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Bankroll Management: Intro

As we get started on our series introducing Short Handed Limit Hold 'em (LHE) I think it makes very good sense to discuss Bankroll, Bankroll requirements, and Bankroll management for the newer player. One common mistake I see most beginning players to any level of poker is playing beyond or outside of their bankroll constraints.

Bankroll Defined

To understand what we mean by bankroll constraints it is first important that you have a firm grasp of what a bankroll is. Quite simply, a bankroll (BR) is the amount of money that you have set aside to play poker with. For most beginning online players, their BR is what they have most recently deposited into their online account.

Another point to recognize is that when I talk about BR I am referring to the money that you have to play with, not just the money you have online. Most beginning players have the means to "reload" their bankroll, and this is part and parcel to the mistakes I see them make that can lead to more problems down the road.

My contention is that when starting out, you need to think realistically about your BR and your ability and willingness to "reload". To assume that you are going deposit once and then never to deposit again when just learning poker is not very realistic. Learning poker is a journey; you have made a very crucial set in accelerating the journey by joining PSO, but the path is set and all must walk it (or run it as the case may be).

What is the right amount?

One topic of discussion that you are bound to get several different answers to depending on whom you ask is the size that the bankroll must be to play a given limit. When starting out, I generally advise that one start with a bankroll they are comfortable with and able to maintain if not through their own ability through other means by ways of "reloading".

Traditionally the figure for limit poker has been 300 to 400 times the big bet, so for $1/$2 it would be between $600 and $800 to play comfortably. If you are just starting out with limit I suggest you start out in the full tables and not the short handed tables that this lesson is written for. Short handed poker is predicated on your ability to make better decisions more often than your opponents. While this is true for ALL poker, this is especially true when you are seeing another 25 to 50 hands per hour that you do on short handed tables.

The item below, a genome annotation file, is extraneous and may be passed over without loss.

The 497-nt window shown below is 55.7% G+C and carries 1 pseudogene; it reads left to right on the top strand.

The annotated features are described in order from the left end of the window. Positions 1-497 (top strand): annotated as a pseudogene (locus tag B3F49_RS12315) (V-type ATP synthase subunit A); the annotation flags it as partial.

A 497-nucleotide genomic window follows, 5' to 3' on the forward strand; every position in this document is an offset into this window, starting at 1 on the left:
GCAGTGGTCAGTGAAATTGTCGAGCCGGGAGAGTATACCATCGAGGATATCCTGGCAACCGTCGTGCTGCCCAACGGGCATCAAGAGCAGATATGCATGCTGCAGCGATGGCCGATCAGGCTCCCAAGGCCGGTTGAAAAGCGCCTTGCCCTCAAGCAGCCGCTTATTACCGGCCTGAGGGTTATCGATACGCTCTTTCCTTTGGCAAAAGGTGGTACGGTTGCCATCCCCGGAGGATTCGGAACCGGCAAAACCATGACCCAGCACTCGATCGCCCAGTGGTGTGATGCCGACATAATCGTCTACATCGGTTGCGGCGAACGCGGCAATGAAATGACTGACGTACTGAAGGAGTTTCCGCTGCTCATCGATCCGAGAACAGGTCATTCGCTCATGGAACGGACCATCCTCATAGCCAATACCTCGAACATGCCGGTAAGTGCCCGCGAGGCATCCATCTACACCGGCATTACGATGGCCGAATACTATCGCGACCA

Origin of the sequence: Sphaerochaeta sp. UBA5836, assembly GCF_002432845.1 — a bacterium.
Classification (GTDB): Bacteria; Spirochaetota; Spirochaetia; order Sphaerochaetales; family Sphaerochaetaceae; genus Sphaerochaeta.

Because short handed can have more short term volatility I suggest increasing this bankroll requirement by increase in the number of hands you see per hour (this is rough as some tables and some sites are quicker than others). Generally on a full limit table you will see about 60-70 hands per hour (that is a little better than twice what you see in a brick and mortar by the way), on a short handed table it is pretty save to say that you are going to see between 80 and 90 hands per hour or an increase of roughly 30%.

So to stay on our $1/$2 example above, that would mean that the bankroll requirements that you need in order to play what I would call "correctly" you will need between $780 and $1,040 (390 x $2 and 520 x $2). Like I indicated earlier, this does not mean that you will necessarily have that much on one site or in any all your sites combined, but you will need to be prepared to reload if you are much below that given amount. Swings and bad runs can last weeks and even months, the reason for this padding is to accommodate just those types of swings (or variances) in your session by session results.

A word on luck

I'm certainly not the first to say this, but hand by hand, poker is very if not solely reliant upon luck. It is only in the long term where you and your opponents get the opportunity have luck work for you and against you evenly (as it does eventually) that the winning poker player inside you will prevail.

As I always say, if you aren't having fun playing poker and enjoying the challenge regardless of whether you are running good or bad, I highly recommend that you consider a change in your game of preference. Poker is just a game and one that when played well and consistently can be very rewarding, not just financially but emotionally and intellectually. Have fun or move on, you (and those around you) will like you better in the morning.

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